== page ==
Tom Sietsema's Dining Guide

The Post's food critic shares dozens of inside tips

Kitchen confidential

Video
Bonji Beard, a host at Cafe Atlantico and Minibar in Northwest Washington takes reservations for Minibar's highly coveted six seats. Minibar offers guests a creative 25-30 dish tasting menu.

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Tom Sietsema
Thursday, October 14, 2010; 2:00 PM

To be considered an insider in a city that values power and access above all, the truly plugged-in Washingtonian should have President Obama's personal e-mail address, seats at the 50-yard line at FedEx Field and a spot for Junior at Sidwell Friends. (Bonus points if you've been to Camp David, huddled with Dan Snyder in his box or secured a space for Junior's sibling, too.)

Not so long ago, being savvy about food and restaurants didn't require much beyond knowing a couple of maitre d's and how to approve a bottle of wine. But that was before Tony Bourdain, "Top Chef" and legions of gourmet-food-truck entrepreneurs whetted the appetites of the masses. To be a well-rounded Washington insider now, you should have your GPS set for the best pizza (it's no longer 2 Amys), be able to tick off the area's half-price-wine nights and know where to get Korean barbecue at 3 a.m. Bonus points if you can identify Bonji Beard without the help of Google. (Spoiler alert on Page 33.)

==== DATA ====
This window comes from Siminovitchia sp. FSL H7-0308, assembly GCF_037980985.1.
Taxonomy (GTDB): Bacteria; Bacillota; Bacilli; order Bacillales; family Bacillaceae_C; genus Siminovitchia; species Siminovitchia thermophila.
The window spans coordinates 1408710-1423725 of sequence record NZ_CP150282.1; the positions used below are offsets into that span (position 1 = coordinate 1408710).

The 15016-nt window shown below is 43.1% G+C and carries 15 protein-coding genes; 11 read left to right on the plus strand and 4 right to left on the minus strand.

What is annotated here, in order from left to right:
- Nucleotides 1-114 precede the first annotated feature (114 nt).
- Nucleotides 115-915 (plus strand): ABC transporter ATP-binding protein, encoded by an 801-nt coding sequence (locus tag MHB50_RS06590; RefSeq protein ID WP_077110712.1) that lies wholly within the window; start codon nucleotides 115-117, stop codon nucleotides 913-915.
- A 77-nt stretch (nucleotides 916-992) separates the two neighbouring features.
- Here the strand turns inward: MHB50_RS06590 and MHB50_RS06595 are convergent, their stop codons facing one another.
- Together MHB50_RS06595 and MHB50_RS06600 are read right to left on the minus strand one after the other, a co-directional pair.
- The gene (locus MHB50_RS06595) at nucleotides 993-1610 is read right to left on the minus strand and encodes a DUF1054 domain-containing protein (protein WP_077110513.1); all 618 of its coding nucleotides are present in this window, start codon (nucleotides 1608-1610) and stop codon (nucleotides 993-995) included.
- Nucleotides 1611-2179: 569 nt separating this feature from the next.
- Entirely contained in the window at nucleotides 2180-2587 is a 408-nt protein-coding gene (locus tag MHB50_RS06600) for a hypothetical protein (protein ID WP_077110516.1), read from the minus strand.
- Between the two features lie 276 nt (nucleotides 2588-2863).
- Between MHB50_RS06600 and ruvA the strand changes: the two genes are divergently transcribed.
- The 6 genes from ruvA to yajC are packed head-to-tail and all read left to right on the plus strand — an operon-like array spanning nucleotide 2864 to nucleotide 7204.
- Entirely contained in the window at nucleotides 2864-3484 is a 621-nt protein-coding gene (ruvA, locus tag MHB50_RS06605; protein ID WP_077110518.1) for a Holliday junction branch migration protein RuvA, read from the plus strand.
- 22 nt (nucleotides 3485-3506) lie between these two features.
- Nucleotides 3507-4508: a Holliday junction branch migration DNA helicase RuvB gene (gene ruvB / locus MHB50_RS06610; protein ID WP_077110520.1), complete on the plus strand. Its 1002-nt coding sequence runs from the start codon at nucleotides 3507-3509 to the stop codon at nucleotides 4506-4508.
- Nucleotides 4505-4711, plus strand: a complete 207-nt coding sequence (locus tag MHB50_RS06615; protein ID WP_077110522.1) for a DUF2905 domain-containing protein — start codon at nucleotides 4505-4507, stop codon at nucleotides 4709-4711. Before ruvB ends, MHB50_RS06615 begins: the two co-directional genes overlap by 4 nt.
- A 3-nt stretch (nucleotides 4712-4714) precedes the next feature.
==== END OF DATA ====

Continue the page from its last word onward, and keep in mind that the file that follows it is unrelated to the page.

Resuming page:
Enter my 11th Annual Fall Dining Guide. This one isn't focused on best bets in tough times, which restaurant suits which mood, or my answers to readers' questions. Been there, done that. This time around, I'm spilling secrets and sharing inside tips on dozens of places you need to know about. And those tips are flagged by another sought-after Washington accessory: boldface type.

To make the cut this year, a restaurant didn't just have to be performing well; it had to be a place folks are talking about. That means you won't be reading about all of the area's better-known addresses or popular standbys for sushi, steak or pizza. Chances are, you already know about them. Chef changes excluded a handful of contenders from consideration, as did a noticeable dip in quality at some of the region's most popular (but no longer most praiseworthy) restaurants.

There is no such thing as a one-size-fits-all dining guide, but I hope this cache of reviews helps you feel more in the know about the restaurant scene. And more tips are coming: Between you and me, there's a Spring Dining Guide rolling out May 15.

Browse the reviews that make up Tom Sietsema's Fall Dining Guide.


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